America's closest neighbors, Mexico and Canada, rank high on Donald Trump's to-do list of allies to offend. The North American Free Trade Agreement, the president insists, is "the worst deal ever." Actually, it's been a mostly good deal for all three partners. But even if the U.S. stays in it, Trump's crazy-man act has already done the dirty deed, damaging America's ability to compete globally.
True to style, Trump started talks by bellowing invective against the negotiating partners. He repeatedly demanded an insulting wall with Mexico and turned the usual trade skirmishes with Canada into World War II-and-a-half.
Such intemperance has economic consequences. Canada and Mexico certainly want NAFTA to continue, but they are now taking steps to reduce their reliance on trade with the United States. Both have already signed new trade agreements with Europe featuring zero tariffs.
As Mexican foreign minister Luis Videgaray recently said, the demise of NAFTA wouldn't "be the end of the world."
If tariffs returned to North America, Mexican factories would have incentives to replace American-made parts with parts made in Europe — or in Mexico itself. Some economists predict that the big automakers would just shift production altogether to Europe or Asia.
Leaving NAFTA, the American Automotive Policy Council concludes, would amount to a "$10 billion tax" on U.S. manufacturers. U.S. makers of auto parts say it would force them alone to cut up to 50,000 American jobs.
Americans continue to hold talks on NAFTA, but Trump's radical demands for staying in have raised the chances of a final meltdown. Canada and Mexico have already rejected as deal killers such requirements as subjecting NAFTA to periodic renewal. That would leave businesses perpetually racked by uncertainty. They'd be unable to make plans knowing that at any moment, U.S. leadership might sow new chaos.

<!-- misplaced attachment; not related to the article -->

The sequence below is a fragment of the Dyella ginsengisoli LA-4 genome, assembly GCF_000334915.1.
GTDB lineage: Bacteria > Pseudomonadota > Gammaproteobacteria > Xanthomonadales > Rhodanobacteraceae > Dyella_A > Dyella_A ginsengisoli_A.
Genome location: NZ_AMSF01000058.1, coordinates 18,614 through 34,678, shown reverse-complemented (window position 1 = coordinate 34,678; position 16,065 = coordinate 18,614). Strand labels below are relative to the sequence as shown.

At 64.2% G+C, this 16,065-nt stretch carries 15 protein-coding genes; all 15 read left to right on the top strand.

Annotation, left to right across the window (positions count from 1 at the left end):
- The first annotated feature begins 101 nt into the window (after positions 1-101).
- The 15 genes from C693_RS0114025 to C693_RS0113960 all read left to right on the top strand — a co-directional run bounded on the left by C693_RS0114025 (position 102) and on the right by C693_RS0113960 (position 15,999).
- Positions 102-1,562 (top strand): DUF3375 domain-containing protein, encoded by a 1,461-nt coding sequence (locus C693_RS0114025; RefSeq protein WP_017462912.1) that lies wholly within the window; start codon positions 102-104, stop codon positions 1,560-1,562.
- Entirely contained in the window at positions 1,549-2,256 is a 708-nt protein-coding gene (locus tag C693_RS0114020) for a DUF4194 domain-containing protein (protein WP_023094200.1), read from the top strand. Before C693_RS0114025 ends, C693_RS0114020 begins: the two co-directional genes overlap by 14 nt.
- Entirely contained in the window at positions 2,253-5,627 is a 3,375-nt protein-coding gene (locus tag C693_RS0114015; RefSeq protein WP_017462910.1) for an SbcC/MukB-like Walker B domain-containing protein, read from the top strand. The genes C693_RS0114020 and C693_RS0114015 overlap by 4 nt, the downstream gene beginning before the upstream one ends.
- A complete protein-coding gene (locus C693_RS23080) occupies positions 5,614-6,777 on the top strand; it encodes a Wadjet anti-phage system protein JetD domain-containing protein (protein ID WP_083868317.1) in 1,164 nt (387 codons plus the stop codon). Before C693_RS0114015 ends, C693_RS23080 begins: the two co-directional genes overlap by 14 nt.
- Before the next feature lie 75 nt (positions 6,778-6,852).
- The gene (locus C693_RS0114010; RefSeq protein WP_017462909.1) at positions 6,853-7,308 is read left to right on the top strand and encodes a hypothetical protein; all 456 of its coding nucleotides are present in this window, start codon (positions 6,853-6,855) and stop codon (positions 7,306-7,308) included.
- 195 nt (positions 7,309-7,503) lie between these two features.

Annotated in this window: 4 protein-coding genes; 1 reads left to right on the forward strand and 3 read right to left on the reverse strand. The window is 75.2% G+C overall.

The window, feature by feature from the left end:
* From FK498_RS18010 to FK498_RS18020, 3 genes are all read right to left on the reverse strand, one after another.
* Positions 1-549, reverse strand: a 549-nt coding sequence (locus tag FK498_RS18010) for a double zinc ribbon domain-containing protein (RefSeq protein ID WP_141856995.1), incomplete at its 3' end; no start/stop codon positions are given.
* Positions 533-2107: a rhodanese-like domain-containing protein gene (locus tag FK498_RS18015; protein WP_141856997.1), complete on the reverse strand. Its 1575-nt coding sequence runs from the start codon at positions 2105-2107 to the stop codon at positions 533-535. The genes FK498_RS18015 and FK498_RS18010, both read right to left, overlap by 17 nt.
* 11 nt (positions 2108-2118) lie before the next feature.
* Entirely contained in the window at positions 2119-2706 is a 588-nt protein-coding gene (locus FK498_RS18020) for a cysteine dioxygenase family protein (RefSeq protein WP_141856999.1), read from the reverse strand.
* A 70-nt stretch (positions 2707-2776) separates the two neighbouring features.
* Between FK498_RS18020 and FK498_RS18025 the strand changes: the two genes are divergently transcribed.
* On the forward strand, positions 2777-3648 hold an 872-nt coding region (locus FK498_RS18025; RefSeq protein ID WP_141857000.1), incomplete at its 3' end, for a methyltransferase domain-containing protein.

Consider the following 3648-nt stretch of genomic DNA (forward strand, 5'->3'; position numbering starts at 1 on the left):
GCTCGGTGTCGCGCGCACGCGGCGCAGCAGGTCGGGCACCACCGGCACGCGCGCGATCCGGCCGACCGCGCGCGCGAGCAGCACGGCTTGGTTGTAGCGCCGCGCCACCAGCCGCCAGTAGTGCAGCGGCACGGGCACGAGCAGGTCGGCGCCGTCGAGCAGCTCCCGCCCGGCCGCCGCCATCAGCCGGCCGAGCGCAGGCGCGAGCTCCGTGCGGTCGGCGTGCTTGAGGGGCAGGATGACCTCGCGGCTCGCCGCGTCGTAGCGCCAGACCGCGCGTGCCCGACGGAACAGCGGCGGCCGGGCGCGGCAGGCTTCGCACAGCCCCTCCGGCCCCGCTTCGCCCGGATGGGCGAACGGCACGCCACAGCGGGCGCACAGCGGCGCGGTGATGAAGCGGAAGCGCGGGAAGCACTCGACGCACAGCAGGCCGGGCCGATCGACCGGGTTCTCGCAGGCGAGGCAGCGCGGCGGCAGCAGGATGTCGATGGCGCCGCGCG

ImpactECON, a trade consultant in Colorado, predicts that the end of NAFTA would lead to a net loss of more than a quarter-million American jobs over three to five years. Mexico and Canada would fare even worse. Who wins? Not North America.
Canadian Prime Minister Justin Trudeau responds to Trump's outbursts with a kind of mocking friendliness. But Mexico's fraught history with the superpower neighbor has resulted in more definitive calls to strike back. Some Mexican lawmakers have been urging a boycott of U.S. agricultural products. That would be no idle threat. Mexico accounts for a quarter of U.S. corn exports.
Furthermore, Mexico wouldn't even have to look outside Latin America for agricultural replacements. Argentina is both eager and able to fulfill the demand for tortilla ingredients.
The farm belt may have had reasons to support Trump, but economic self-interest was evidently not among them. U.S. agriculture now enjoys a $20 billion surplus in global trade. Top exports include cotton, corn, soybeans and sugar beets.
American ranchers were hoping to enjoy expanded Asian markets under the Trans-Pacific Partnership. So much for that. Trump pulled the U.S. out. In July, Japan slapped emergency tariffs of 50 percent on imports of mostly U.S. frozen beef. Australia stayed in TPP, and its frozen beef now enters Japan with a far lower tariff.
If the president understands the ramifications of ditching free trade agreements and is just playing jester to his base, well, at least that makes some sense. It certainly does for Russians wishing us ill. But if he thinks there's no downside to keeping American business — and our allies — in a perpetual state of confusion, then heaven help us.
NAFTA renegotiations were supposed to be sewn up by Oct. 17, but they didn't come close. The pathetic show goes on, and the world takes the U.S. less seriously by the day.